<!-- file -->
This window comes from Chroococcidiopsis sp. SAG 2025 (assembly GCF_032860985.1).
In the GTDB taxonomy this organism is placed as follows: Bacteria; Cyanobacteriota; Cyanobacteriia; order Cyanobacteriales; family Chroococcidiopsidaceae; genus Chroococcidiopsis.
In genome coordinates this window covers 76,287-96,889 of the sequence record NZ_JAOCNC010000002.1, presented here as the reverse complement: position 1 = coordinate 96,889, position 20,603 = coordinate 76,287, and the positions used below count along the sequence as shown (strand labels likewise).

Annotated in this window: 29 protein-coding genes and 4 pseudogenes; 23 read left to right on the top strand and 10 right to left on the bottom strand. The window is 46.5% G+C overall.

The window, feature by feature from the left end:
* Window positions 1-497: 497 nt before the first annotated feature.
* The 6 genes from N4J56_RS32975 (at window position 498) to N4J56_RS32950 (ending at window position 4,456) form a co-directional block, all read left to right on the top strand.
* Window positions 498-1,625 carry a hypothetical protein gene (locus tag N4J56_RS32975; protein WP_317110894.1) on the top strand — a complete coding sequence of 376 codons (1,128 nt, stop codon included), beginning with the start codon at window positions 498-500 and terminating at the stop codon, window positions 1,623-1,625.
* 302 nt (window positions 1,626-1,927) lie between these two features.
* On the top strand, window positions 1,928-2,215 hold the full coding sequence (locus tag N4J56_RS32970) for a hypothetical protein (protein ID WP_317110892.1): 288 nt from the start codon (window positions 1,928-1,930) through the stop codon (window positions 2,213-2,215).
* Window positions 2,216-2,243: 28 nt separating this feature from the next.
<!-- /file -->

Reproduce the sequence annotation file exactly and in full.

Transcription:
This window comes from Chroococcidiopsis sp. SAG 2025 (assembly GCF_032860985.1).
In the GTDB taxonomy this organism is placed as follows: Bacteria; Cyanobacteriota; Cyanobacteriia; order Cyanobacteriales; family Chroococcidiopsidaceae; genus Chroococcidiopsis.
In genome coordinates this window covers 76,287-96,889 of the sequence record NZ_JAOCNC010000002.1, presented here as the reverse complement: position 1 = coordinate 96,889, position 20,603 = coordinate 76,287, and the positions used below count along the sequence as shown (strand labels likewise).

Annotated in this window: 29 protein-coding genes and 4 pseudogenes; 23 read left to right on the top strand and 10 right to left on the bottom strand. The window is 46.5% G+C overall.

The window, feature by feature from the left end:
* Window positions 1-497: 497 nt before the first annotated feature.
* The 6 genes from N4J56_RS32975 (at window position 498) to N4J56_RS32950 (ending at window position 4,456) form a co-directional block, all read left to right on the top strand.
* Window positions 498-1,625 carry a hypothetical protein gene (locus tag N4J56_RS32975; protein WP_317110894.1) on the top strand — a complete coding sequence of 376 codons (1,128 nt, stop codon included), beginning with the start codon at window positions 498-500 and terminating at the stop codon, window positions 1,623-1,625.
* 302 nt (window positions 1,626-1,927) lie between these two features.
* On the top strand, window positions 1,928-2,215 hold the full coding sequence (locus tag N4J56_RS32970) for a hypothetical protein (protein ID WP_317110892.1): 288 nt from the start codon (window positions 1,928-1,930) through the stop codon (window positions 2,213-2,215).
* Window positions 2,216-2,243: 28 nt separating this feature from the next.